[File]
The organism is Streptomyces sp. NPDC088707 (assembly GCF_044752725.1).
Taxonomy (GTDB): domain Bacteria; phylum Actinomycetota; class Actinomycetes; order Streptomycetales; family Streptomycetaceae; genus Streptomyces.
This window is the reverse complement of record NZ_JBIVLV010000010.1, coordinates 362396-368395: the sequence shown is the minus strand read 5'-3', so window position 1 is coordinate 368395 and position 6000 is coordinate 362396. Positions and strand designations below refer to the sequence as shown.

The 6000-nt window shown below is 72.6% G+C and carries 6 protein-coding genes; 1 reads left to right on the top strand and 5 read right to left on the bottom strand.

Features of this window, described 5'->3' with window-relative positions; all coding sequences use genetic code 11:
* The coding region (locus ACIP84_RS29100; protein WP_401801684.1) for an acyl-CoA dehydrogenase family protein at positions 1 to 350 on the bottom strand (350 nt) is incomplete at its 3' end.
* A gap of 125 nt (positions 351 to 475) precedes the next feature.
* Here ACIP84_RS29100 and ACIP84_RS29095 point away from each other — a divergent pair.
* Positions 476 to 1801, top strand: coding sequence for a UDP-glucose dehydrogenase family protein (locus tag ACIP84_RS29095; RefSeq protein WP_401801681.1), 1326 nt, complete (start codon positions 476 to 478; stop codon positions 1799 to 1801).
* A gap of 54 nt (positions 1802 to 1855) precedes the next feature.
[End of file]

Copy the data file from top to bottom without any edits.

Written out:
The organism is Streptomyces sp. NPDC088707 (assembly GCF_044752725.1).
Taxonomy (GTDB): domain Bacteria; phylum Actinomycetota; class Actinomycetes; order Streptomycetales; family Streptomycetaceae; genus Streptomyces.
This window is the reverse complement of record NZ_JBIVLV010000010.1, coordinates 362396-368395: the sequence shown is the minus strand read 5'-3', so window position 1 is coordinate 368395 and position 6000 is coordinate 362396. Positions and strand designations below refer to the sequence as shown.

The 6000-nt window shown below is 72.6% G+C and carries 6 protein-coding genes; 1 reads left to right on the top strand and 5 read right to left on the bottom strand.

Features of this window, described 5'->3' with window-relative positions; all coding sequences use genetic code 11:
* The coding region (locus ACIP84_RS29100; protein WP_401801684.1) for an acyl-CoA dehydrogenase family protein at positions 1 to 350 on the bottom strand (350 nt) is incomplete at its 3' end.
* A gap of 125 nt (positions 351 to 475) precedes the next feature.
* Here ACIP84_RS29100 and ACIP84_RS29095 point away from each other — a divergent pair.
* Positions 476 to 1801, top strand: coding sequence for a UDP-glucose dehydrogenase family protein (locus tag ACIP84_RS29095; RefSeq protein WP_401801681.1), 1326 nt, complete (start codon positions 476 to 478; stop codon positions 1799 to 1801).
* A gap of 54 nt (positions 1802 to 1855) precedes the next feature.